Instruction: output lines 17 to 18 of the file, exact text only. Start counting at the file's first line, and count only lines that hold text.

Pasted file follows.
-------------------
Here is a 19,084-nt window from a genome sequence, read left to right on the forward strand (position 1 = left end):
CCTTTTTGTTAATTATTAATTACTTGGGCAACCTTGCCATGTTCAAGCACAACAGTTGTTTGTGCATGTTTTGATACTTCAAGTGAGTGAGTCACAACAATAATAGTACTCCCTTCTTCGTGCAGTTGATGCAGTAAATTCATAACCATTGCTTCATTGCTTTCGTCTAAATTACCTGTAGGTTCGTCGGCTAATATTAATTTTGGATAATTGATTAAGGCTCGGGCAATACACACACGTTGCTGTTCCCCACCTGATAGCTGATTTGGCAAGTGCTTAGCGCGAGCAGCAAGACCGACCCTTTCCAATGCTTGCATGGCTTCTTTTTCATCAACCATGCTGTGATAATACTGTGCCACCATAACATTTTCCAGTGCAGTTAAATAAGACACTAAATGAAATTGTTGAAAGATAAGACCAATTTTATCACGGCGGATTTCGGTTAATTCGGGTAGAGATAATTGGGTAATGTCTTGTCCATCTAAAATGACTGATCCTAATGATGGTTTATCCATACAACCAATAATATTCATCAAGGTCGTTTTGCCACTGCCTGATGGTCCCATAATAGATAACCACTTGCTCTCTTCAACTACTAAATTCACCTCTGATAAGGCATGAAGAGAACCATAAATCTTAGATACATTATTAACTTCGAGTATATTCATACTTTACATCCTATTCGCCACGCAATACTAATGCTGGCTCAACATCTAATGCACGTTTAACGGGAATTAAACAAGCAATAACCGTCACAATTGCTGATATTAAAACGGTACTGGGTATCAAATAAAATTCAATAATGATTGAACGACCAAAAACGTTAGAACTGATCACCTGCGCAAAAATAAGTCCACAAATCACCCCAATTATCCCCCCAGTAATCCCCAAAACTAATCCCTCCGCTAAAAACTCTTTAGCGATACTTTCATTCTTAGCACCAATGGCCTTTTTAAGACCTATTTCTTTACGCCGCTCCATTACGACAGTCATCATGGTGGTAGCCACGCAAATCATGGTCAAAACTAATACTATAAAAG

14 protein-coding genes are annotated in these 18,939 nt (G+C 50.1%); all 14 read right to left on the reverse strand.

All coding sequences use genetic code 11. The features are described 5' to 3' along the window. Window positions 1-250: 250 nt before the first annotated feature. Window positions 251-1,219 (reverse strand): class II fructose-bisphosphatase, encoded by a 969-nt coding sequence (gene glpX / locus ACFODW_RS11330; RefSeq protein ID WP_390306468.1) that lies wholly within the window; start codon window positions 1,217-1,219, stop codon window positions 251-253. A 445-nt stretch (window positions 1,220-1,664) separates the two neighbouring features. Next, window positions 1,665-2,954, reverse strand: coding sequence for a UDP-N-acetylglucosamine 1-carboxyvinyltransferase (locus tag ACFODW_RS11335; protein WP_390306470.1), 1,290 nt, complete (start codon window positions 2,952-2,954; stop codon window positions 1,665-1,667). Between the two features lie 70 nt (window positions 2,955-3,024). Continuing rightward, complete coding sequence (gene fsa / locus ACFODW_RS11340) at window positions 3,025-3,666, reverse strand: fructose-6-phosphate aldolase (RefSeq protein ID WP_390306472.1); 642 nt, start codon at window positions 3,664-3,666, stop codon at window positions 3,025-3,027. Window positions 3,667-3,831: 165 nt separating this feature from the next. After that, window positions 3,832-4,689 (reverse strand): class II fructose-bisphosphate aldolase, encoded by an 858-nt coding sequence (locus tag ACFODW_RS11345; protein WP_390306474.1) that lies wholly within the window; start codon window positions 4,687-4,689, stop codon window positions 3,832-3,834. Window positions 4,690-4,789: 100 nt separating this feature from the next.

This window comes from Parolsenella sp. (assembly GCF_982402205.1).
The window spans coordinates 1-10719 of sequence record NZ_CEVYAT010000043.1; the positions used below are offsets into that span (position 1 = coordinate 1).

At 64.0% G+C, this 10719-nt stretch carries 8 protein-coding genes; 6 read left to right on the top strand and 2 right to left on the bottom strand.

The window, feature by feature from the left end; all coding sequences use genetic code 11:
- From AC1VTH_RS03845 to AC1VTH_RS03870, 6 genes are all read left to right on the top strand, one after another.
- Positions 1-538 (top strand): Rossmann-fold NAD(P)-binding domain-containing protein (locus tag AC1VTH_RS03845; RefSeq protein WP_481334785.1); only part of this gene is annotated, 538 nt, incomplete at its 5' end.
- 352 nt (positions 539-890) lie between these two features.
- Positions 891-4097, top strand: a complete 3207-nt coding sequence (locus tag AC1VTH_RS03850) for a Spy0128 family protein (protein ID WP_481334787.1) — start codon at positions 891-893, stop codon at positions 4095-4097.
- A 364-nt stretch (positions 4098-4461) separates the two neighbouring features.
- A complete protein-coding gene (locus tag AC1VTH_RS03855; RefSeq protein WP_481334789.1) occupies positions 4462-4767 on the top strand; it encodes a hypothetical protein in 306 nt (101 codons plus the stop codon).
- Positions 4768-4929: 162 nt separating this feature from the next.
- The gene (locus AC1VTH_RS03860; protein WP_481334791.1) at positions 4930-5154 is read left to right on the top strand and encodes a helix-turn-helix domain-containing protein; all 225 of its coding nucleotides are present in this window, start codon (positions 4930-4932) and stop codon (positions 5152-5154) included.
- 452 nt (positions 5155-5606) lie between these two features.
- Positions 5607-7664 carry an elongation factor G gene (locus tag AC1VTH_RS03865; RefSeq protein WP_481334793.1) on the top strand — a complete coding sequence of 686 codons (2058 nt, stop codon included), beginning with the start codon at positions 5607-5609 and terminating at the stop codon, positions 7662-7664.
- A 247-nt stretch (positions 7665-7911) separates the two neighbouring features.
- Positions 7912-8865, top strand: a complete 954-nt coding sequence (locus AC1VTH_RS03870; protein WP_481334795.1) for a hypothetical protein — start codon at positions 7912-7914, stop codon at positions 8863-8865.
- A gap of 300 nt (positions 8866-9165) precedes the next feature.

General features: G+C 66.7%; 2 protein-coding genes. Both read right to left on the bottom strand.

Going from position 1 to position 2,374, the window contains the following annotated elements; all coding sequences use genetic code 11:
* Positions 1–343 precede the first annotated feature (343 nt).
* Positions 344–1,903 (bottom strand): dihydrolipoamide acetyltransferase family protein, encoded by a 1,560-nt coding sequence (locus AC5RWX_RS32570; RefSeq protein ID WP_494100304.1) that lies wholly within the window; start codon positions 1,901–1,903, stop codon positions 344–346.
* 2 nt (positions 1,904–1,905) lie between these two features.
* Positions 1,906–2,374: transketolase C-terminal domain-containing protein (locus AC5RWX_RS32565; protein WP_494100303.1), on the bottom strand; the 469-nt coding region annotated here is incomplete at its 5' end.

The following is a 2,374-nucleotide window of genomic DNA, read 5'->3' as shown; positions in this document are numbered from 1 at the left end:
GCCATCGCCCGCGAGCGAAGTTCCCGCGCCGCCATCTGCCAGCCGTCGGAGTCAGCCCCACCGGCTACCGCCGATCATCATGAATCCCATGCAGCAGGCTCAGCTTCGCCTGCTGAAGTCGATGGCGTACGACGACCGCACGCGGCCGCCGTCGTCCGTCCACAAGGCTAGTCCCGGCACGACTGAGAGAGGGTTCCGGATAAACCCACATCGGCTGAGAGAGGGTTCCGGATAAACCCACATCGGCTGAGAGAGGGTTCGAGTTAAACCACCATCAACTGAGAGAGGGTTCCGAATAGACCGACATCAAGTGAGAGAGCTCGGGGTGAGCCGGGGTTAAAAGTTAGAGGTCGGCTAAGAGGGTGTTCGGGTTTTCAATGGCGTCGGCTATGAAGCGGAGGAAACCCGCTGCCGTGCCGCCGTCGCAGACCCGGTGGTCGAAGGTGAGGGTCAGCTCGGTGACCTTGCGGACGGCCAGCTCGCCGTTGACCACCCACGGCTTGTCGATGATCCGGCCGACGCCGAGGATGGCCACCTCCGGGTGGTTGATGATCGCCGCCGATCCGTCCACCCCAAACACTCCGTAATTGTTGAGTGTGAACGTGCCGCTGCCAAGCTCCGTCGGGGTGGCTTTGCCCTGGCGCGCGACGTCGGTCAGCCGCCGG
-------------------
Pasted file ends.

- 452 nt (positions 5155-5606) lie between these two features.
- Positions 5607-7664 carry an elongation factor G gene (locus tag AC1VTH_RS03865; RefSeq protein WP_481334793.1) on the top strand — a complete coding sequence of 686 codons (2058 nt, stop codon included), beginning with the start codon at positions 5607-5609 and terminating at the stop codon, positions 7662-7664.